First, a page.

How to clear the Windows Event Log from the command line

Often when you want to troubleshoot issues or keep a general check on your system health, you have to use Event Viewer. Event Viewer shows you all the Windows events that get logged such as Information, Errors, Warnings, Critical and Verbose. But there are so many events here including completely normal activities that get logged that it becomes harder to spot events related to things that aren't working as expected or are causing errors. So from time to time you may need to clear the Event Log. In this article, we will see how you can clear the Event log automatically or from the command line.

The System Log and the Application Log are two of the important logs that you may want to clear occasionally. You can manually clear any Event Log by right clicking it and choosing "Clear log..." from the right click menu. However, you may also want to make this automatic so every 7 days or 15 days, the Event Log gets cleared. You can also set up a scheduled task that runs automatically using ElevatedShortcut to clear the event log.

Event Log

How to clear only a specific Event Log using command prompt

  1. Open a command prompt as administrator (see how).
  2. To clear a specific log, you must first know its name. To see a list of Event Logs, type:
    wevtutil el

    wevtutil more

  3. This produces a very lengthy list of logs. You can use the command: 'wevtutil el | more' (without the quotes) to display the output one screen at a time. Or you can output it to a text file using the command:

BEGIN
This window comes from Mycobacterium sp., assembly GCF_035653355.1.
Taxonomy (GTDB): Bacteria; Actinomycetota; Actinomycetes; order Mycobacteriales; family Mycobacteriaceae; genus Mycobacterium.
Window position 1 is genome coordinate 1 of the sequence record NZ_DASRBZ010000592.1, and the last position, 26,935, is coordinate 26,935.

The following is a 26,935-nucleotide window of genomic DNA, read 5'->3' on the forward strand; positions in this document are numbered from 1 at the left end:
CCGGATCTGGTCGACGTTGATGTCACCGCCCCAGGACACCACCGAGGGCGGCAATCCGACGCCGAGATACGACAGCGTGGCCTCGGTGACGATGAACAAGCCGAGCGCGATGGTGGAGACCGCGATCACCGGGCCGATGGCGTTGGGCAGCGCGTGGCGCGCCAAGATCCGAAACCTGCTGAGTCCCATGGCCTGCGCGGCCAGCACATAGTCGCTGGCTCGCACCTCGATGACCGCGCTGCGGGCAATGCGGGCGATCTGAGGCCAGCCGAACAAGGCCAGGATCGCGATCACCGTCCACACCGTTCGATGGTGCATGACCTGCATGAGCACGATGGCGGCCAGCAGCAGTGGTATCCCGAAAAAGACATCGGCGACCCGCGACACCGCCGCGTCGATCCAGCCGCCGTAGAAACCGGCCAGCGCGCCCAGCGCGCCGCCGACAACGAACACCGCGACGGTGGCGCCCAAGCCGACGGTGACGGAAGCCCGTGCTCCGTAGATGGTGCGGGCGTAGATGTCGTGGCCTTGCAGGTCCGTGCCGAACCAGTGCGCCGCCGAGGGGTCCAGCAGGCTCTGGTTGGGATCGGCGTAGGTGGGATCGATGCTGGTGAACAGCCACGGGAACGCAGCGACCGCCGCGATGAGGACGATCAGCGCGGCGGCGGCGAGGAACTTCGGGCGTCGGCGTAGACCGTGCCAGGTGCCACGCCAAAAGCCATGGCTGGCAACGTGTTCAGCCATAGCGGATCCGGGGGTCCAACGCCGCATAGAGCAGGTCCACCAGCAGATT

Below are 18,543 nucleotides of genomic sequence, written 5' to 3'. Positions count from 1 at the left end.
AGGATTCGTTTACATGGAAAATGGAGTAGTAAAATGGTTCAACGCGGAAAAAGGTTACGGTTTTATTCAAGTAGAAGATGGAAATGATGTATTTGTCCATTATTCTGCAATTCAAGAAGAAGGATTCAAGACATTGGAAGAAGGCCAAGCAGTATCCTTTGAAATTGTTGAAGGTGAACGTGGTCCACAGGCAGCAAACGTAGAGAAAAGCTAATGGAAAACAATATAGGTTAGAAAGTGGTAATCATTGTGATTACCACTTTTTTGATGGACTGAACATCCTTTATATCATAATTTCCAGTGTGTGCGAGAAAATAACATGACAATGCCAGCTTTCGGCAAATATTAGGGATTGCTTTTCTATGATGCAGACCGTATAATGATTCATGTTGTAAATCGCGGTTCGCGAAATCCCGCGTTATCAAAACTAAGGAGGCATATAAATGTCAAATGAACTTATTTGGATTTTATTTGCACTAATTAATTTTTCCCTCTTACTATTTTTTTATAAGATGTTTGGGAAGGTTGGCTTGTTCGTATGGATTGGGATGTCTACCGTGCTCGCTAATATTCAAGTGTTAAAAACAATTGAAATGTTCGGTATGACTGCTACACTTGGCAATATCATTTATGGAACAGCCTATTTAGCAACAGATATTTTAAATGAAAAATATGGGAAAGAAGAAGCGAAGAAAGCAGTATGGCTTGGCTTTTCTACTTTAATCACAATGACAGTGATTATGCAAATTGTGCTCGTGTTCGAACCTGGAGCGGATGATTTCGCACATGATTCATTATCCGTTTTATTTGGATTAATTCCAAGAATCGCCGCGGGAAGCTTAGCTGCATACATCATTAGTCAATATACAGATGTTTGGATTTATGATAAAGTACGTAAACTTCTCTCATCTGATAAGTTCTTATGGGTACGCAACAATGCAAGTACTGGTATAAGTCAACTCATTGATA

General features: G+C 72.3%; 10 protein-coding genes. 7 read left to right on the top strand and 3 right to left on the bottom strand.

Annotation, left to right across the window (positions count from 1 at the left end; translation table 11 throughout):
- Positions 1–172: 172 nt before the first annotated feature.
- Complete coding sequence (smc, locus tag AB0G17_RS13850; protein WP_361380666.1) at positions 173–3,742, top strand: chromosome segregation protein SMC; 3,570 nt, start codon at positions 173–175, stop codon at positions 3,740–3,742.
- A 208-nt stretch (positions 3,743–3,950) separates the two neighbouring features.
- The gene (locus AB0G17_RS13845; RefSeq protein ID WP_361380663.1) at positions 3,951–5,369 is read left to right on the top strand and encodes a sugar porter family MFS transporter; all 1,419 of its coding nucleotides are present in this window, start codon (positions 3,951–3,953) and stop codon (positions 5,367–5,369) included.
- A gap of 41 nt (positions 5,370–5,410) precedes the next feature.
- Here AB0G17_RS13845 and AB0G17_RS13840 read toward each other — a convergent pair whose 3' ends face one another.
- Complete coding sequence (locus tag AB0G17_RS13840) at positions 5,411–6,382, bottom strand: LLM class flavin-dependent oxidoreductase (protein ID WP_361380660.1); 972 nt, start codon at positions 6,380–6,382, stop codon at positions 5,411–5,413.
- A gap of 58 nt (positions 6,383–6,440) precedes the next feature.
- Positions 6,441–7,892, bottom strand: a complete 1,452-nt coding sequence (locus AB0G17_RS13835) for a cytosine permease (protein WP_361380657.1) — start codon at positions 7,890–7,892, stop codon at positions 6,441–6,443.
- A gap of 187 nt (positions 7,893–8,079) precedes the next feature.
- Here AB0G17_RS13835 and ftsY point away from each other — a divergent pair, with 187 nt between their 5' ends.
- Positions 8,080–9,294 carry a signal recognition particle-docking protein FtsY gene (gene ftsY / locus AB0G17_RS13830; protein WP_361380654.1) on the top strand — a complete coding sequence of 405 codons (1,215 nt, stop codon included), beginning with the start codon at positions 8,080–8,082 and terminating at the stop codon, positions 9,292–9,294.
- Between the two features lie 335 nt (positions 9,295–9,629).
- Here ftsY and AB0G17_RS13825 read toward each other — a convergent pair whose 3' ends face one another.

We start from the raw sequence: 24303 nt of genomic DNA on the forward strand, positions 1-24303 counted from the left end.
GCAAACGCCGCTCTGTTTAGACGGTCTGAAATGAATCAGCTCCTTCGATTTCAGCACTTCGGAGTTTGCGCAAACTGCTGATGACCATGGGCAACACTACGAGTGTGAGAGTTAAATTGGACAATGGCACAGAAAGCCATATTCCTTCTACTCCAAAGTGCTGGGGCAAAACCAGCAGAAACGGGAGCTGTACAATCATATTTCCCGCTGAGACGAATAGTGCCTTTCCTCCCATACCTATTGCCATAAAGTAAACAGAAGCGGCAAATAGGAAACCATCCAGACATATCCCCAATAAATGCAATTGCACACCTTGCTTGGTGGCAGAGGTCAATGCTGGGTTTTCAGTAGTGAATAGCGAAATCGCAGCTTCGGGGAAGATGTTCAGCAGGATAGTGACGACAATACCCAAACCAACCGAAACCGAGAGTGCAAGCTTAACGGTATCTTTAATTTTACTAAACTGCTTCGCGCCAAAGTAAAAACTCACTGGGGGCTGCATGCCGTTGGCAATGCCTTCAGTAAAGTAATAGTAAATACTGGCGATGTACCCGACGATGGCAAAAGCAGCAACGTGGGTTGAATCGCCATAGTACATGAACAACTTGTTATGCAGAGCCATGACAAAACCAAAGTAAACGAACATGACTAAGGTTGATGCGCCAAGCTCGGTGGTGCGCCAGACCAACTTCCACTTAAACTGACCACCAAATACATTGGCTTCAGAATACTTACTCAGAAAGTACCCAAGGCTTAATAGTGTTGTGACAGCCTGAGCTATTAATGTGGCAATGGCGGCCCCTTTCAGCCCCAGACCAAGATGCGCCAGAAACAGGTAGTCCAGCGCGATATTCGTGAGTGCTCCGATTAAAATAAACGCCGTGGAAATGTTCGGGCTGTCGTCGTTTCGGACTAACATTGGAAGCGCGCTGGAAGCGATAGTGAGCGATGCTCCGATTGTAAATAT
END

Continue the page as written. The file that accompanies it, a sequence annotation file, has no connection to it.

wevtutil el > Loglist.txt

    This creates a text file Loglist.txt in the working directory of the command prompt (the same folder where you are currently at the command prompt).

  4. Now that you know the name of the log you want to clear, you can use the following command:
    wevtutil cl Application
  5. The above command clears the Application log. To clear the System log, use: 'wevtutil cl System' (without the quotes).

How to clear all Event Logs using command prompt

  1. Open Notepad and copy-paste the following text into it:
    @echo off
    FOR /F "tokens=1,2*" %%V IN ('bcdedit') DO SET adminTest=%%V
    IF (%adminTest%)==(Access) goto noAdmin
    for /F "tokens=*" %%G in ('wevtutil.exe el') DO (call :do_clear "%%G")
    echo.
    echo Event Logs have been cleared!
    goto theEnd
    :do_clear
    echo clearing %1
    wevtutil.exe cl %1
    goto :eof
    :noAdmin
    echo You must run this script as an Administrator!
    echo.
    :theEnd
  2. Save it as a batch file and give it any name you want for example: ClEvtLog.bat or ClEvtLog.cmd.
    Tip: To directly save a text with the .bat or .cmd extension, type the file name in quotes, that is, "ClEvtLog.bat" or "ClEvtLog.cmd".
  3. Copy this batch file to some directory to in your system path such as C:\Windows so you don't have to type the full path to it every time you run it.
  4. Open an elevated command prompt (see how).
  5. Run the batch file from the command prompt: ClEvtLog.cmd. You can also directly run it without opening the command prompt or using cmd /c so the command prompt closes after running it.
    Cleared

How to clear all Event Logs using PowerShell

  1. Open PowerShell as administrator (see how).
  2. Type or copy-paste the following command into PowerShell:
    wevtutil el | Foreach-Object {wevtutil cl "$_"}

    PowerShell wevtutil

  3. Press Enter. Wait for few seconds for all logs to be cleared. You can now exit PowerShell by typing Exit.

How to clear all Event Logs using VBScript/WMI (classic event logs only)

  1. Open Notepad and copy-paste the following text into it:
    strComputer = "."
    Set objWMIService = GetObject("winmgmts:" _
    & "{impersonationLevel=impersonate, (Backup, Security)}!\\" _
    & strComputer & "\root\cimv2")
    Set colLogFiles = objWMIService.ExecQuery _